Henry Cowles was not alone in recognizing the significance of dynamic succession for the study of plant communities. Independently, Frederic E. Clements (1874-1945) of the University of Nebraska and the University of Minnesota developed the principles of ecology on the basis of his studies of the grasslands and sand hills of Nebraska. At the same time, Cowles's former student Victor E. Shelford (b. 1877) extended ecological theory to the study of a variety of animal communities.
Frederic Clements, a student of Charles Bessey at the University of Nebraska, began his professional ecological work shortly after Henry Cowles published his two influential papers. In The Development and Structure of Vegetation (1904), Clements argued that vegetation must be understood in its entirety as a complex organism. Further work by Clements on ecology and succession led to the publication of his most influential book, Plant Succession: An Analysis of the Development of Vegetation (1916). In 1913, the Carnegie Institution of Washington provided Clements with funding to move his research program entirely from the University of Minnesota to the Alpine Laboratory that he had established on Pikes Peak in the Colorado Rockies. There Clements and his wife Edith Schwartz Clements conducted a systematic study of succession in thousands of square miles of the surrounding mountainous area. They carefully documented all environmental influences on plant life from temperature and humidity to levels of light and evaporation and analyzed the complex interrelation of mountain plants with the insect and animal life of the region.
Just as John M. Coulter had fostered an important center for ecological studies at Chicago, Charles Bessey made Nebraska another important center for the training of a new generation of American ecologists. In addition to the two leading figures in ecology, Henry C. Cowles and Frederic Clements, those who studied at Chicago or Nebraska and developed significant careers in ecology or the biological sciences included Charles Adams, William Cooper, Henry Gleason, Herbert Hanson, Clarence Korstian, Burton Livingston, George D. Fuller, George E. Nichols, John Ernst Weaver, Edgar Transeau, Raymond Pool, Homer Shantz, and Victor Shelford.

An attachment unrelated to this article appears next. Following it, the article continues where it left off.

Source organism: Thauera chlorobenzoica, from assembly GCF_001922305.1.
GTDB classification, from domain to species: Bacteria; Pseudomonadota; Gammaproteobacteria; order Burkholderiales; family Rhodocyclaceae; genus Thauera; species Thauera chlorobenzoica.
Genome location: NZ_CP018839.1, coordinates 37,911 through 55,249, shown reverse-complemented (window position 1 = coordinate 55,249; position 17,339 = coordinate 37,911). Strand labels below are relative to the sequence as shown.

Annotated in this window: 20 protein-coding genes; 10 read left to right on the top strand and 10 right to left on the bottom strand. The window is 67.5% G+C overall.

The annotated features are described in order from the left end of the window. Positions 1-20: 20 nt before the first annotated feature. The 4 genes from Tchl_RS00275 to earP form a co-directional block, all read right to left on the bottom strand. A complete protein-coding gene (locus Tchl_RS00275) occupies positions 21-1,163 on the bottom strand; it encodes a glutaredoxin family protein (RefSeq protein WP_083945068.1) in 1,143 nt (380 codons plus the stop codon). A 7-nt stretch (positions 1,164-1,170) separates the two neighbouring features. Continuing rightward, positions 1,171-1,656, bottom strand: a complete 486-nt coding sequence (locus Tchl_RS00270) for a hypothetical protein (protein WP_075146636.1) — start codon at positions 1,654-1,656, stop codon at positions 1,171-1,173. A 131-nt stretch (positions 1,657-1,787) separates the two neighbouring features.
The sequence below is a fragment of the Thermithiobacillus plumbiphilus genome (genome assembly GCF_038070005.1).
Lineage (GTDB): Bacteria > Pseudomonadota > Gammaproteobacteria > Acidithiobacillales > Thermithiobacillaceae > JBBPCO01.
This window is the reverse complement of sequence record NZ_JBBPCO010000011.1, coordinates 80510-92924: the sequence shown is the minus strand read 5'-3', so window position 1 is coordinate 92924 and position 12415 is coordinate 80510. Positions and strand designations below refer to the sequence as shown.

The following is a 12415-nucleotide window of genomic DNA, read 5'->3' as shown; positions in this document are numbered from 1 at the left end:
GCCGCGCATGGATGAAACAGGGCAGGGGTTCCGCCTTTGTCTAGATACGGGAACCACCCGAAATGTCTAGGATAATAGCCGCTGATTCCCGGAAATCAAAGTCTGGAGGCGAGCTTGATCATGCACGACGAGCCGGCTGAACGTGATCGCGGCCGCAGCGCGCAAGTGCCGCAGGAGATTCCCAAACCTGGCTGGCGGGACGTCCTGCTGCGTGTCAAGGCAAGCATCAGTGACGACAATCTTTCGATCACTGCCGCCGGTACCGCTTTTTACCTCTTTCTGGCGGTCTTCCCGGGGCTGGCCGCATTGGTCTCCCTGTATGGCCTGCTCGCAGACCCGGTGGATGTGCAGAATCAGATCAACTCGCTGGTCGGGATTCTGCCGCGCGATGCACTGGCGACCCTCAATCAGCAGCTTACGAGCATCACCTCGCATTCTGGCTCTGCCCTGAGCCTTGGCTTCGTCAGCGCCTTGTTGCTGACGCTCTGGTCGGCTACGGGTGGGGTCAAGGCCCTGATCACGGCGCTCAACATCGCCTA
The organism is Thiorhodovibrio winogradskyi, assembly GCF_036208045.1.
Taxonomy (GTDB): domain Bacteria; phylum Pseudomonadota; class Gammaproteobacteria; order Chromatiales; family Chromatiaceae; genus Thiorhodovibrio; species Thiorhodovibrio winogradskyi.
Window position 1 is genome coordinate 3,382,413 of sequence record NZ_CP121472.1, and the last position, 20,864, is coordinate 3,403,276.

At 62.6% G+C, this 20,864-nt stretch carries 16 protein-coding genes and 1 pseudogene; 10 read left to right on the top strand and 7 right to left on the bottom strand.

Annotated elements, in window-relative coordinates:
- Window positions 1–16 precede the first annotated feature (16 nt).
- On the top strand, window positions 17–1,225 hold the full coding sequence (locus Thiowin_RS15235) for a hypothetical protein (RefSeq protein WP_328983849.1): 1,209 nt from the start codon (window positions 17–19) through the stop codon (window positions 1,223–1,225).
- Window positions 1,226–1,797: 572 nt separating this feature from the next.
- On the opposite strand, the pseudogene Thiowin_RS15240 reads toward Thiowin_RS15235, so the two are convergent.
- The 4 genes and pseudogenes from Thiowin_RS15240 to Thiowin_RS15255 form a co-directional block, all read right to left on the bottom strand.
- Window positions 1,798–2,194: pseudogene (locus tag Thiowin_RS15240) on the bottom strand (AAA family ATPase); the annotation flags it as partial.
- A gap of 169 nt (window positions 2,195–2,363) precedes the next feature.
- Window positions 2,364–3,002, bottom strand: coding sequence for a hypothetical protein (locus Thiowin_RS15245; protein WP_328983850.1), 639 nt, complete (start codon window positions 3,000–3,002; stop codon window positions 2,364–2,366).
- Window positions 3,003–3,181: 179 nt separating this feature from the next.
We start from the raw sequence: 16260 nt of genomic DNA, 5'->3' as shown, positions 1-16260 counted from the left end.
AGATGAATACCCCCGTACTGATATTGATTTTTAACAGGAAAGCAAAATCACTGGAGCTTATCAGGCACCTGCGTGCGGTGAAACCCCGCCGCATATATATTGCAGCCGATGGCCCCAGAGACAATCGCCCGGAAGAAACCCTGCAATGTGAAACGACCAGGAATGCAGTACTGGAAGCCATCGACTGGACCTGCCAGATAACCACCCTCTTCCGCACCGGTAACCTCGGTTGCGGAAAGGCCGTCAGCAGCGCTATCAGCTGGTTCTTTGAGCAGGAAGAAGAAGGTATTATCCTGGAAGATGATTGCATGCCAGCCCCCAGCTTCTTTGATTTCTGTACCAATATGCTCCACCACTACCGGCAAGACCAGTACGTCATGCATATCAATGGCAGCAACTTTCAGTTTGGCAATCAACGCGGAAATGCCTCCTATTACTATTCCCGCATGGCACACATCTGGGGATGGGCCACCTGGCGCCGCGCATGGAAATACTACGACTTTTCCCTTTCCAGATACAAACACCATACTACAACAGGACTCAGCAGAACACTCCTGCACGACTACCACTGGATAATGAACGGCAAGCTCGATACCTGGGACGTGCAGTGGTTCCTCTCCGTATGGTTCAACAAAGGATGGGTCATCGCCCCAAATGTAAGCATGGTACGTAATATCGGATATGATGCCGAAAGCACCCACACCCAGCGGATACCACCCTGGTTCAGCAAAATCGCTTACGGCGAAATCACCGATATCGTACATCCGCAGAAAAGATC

Perhaps more than any other student of Henry Cowles, Victor Shelford was able to extend ecological concepts furthest into new areas of biological research. A zoologist who was strongly influenced by Cowles's work, Shelford applied the concepts of ecology initially to the life histories and habits of tiger beetles. His early investigations supported the publication of Animal Communities in Temperate America as Illustrated in the Chicago Region: A Study in Animal Ecology (1913). As a member of the faculty at the University of Illinois after 1914, Shelford expanded his research to include thorough studies of a wide range of animal life from fishes to moths, antelope, lemmings, owls, and termites, among others.
Sharing many common interests and theoretical perspectives, Clements and Shelford were drawn to collaborate on a major work intended to create a unified synthesis of scientific work on plant and animal ecology. Their joint book, Bio-Ecology (1939), argued for the importance of animal-plant interelationships within the area that Clements was the first to designate as the biome, "an organized unit comprising all the species of plants and animals at home in a particular habitat."
The approach adopted by Clements and Shelford marked a significant point in the transition of scientific research and theory from the examination of plant ecology and animal ecology to the study of bioecology. The concept of bioecology itself has now been superceded by a broader concern for understanding the whole structure of the ecosystem in all its scale and complexity. This encompassing focus on the ecosystem has been an important factor in recognizing, beyond the life cycles of plant and animal communities, the powerful and pervasive role of human civilization in shaping and altering the natural environment.